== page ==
The title of this blog post may not be entirely correct, as it is difficult to compare vulnerability assessment with MITRE ATT&CK based gap assessment in objective measures. However, this post aims to evangelize the joint raison d’être of vulnerability assessment and adversarial technique/procedure-based gap assessment.
Most CISOs/CIOs are familiar with vulnerability assessment and its outcomes, but not everyone is familiar with the adversarial technique/procedure-based gap assessment. Therefore, let’s start with the latter.
Numerous cybersecurity assessment frameworks exist, but many of them are focused only on compliance or lack objectivity. The MITRE ATT&CK Framework is a widely accepted knowledge base that describes adversary tactics, techniques, and sub-techniques. Its latest version (v12) consists of 14 tactics, 193 techniques, and 401 sub-techniques and is considered the most pragmatic way to address infrastructure attacks today.
While having a plan for cybersecurity is essential, the input data used to make decisions is crucial. The results of a MITRE-based gap assessment provide a strategy that includes key performance indicators that must be addressed. It is similar to a vulnerability assessment and is also an operative task, but it is also tactical and strategic. It lays the foundation for defining annual technical KPIs and is the most objective viewpoint for determining what should be seen and what is not visible in terms of attack techniques.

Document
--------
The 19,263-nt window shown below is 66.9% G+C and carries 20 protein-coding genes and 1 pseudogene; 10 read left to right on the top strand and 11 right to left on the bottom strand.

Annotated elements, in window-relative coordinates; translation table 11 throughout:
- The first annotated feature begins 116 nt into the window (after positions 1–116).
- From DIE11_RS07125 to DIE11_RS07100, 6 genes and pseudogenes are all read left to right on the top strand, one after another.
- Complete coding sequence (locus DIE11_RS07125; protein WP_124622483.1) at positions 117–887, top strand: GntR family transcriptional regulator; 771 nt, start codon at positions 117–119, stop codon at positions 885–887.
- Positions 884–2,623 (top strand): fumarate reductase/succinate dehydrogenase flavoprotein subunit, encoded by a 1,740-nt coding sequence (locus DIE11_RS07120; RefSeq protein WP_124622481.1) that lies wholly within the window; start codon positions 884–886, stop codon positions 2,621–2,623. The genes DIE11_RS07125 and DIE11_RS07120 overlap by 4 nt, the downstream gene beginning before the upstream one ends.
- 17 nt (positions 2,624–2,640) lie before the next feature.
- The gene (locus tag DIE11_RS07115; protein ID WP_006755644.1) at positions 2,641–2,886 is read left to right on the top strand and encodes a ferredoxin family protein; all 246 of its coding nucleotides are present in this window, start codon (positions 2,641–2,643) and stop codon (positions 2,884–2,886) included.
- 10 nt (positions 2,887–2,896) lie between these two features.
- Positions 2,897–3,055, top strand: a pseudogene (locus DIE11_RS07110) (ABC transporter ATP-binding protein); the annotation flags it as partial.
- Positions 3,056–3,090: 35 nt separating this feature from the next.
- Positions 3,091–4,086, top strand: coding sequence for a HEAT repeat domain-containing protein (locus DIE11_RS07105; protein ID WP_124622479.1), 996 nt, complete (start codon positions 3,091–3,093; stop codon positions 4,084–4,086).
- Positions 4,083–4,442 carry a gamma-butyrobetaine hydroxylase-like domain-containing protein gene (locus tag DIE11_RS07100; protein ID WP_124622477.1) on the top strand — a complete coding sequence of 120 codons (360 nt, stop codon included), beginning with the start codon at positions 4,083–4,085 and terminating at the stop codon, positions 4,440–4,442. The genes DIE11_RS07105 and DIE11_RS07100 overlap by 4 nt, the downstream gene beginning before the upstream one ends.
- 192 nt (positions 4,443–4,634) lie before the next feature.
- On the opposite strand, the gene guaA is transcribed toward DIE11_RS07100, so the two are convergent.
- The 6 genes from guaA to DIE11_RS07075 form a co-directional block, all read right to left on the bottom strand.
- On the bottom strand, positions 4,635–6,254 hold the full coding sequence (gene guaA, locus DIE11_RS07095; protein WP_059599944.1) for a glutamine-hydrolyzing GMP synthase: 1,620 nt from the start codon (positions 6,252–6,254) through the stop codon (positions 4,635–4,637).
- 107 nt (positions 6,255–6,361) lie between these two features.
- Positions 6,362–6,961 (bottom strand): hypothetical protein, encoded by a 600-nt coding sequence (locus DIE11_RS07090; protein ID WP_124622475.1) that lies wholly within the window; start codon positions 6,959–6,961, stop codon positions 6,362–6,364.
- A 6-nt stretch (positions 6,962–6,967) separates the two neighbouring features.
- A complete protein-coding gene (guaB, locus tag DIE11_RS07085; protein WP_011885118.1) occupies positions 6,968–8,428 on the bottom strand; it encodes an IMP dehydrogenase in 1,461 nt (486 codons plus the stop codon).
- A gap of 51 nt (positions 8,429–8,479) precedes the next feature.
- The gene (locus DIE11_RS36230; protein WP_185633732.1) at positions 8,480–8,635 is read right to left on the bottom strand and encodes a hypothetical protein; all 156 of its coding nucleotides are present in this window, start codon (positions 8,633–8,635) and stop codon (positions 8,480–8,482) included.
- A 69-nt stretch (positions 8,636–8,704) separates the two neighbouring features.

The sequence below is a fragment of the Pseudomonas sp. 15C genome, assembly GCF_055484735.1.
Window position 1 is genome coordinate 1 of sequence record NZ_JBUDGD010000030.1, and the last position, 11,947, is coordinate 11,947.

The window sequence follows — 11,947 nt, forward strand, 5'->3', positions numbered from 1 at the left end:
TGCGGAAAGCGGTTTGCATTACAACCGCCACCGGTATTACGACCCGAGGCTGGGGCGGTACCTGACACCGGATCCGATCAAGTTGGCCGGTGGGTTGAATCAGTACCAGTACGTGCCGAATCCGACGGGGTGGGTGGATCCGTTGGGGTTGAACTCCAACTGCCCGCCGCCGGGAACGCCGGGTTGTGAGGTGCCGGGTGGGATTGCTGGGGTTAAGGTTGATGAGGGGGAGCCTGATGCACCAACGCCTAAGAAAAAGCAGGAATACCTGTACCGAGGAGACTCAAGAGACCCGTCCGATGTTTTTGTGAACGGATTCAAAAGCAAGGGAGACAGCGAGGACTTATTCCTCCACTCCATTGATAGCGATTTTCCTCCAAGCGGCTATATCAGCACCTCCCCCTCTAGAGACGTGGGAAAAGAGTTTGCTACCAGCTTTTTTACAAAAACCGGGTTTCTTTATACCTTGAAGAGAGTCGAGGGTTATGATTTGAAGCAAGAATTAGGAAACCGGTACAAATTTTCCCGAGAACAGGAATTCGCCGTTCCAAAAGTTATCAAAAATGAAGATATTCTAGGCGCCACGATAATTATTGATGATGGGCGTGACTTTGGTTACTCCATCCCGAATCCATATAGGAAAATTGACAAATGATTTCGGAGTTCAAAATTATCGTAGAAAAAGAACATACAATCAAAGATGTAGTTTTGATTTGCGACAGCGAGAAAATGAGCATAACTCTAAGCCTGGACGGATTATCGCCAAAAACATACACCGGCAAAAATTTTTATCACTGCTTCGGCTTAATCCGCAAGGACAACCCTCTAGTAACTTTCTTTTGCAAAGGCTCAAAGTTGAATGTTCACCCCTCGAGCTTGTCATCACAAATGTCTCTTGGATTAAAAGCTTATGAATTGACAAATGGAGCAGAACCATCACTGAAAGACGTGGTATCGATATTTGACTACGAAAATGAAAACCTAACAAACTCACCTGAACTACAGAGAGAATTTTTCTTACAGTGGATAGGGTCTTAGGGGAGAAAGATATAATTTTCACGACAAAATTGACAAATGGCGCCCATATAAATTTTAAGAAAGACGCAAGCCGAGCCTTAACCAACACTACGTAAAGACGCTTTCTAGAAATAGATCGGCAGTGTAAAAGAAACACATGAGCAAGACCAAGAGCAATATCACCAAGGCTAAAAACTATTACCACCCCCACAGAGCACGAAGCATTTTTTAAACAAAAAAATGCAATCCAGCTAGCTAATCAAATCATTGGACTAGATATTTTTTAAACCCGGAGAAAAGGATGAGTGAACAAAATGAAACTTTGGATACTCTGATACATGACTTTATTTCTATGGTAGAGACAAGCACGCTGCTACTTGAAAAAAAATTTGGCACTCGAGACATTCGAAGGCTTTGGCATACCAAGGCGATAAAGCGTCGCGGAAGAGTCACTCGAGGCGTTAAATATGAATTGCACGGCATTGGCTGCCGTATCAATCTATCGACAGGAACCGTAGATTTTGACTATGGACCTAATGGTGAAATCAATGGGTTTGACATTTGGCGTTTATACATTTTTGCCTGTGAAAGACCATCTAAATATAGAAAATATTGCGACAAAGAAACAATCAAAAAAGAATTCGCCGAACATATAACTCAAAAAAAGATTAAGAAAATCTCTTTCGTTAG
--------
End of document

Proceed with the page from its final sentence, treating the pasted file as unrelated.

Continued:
The development of IT security detection capabilities based on this assessment can ensure a clean conscience even in case an attack. This is the most complicated thing for adversaries, as intelligence is not useful if it cannot be processed by the entity.
To make the assessment as usable as possible in real life, several aspects are to be considered when defining the scope of the assessment. A sector-specific threat intelligence report provides an actionable plan to mitigate white spots in the detection ecosystem of entities.
A sector-specific heatmap is required to pinpoint the most relevant incidents, and the search process is structured by setting up the scope of the search and then breaking it down. After reviewing the data and identifying specific malware and tools used in each cyber incident, the nature of the attack and campaign must be analyzed.
During the detection phase, a large set of sector-specific indicators can be gathered and shared with the community using the MISP threat intelligence platform. Sigma rules become the de facto standard for expressing SIEM queries, and they can be integrated into MISP events.
Building a playbook for all detections with RACI and implementing it into each entity’s incident response plan is one of the most important steps. Testing can be done using Red or Purple Teaming activities.
Updating the ATT&CK heatmap is challenging but worthwhile, as actors may change their behaviors and their TTPs may evolve over time. Updating can be supplemented with in-house or commercial threat intelligence solutions.
In conclusion, regular vulnerability testing is mandatory, but it provides only a snapshot reflection. Attack techniques are most constant, and the capability to detect them is currently the silver bullet. It can have many benefits to entrust a third party to conduct the assessment, such as knowledge of relevant procedures and not just techniques, conducting audits across industries, as well sampling data from many sources. Should the audit be conducted based only on techniques, it may result in a false sense of security.
Download our MITRE ATT&CK for Enterprise (v11) Gap Analysis Report to learn more!
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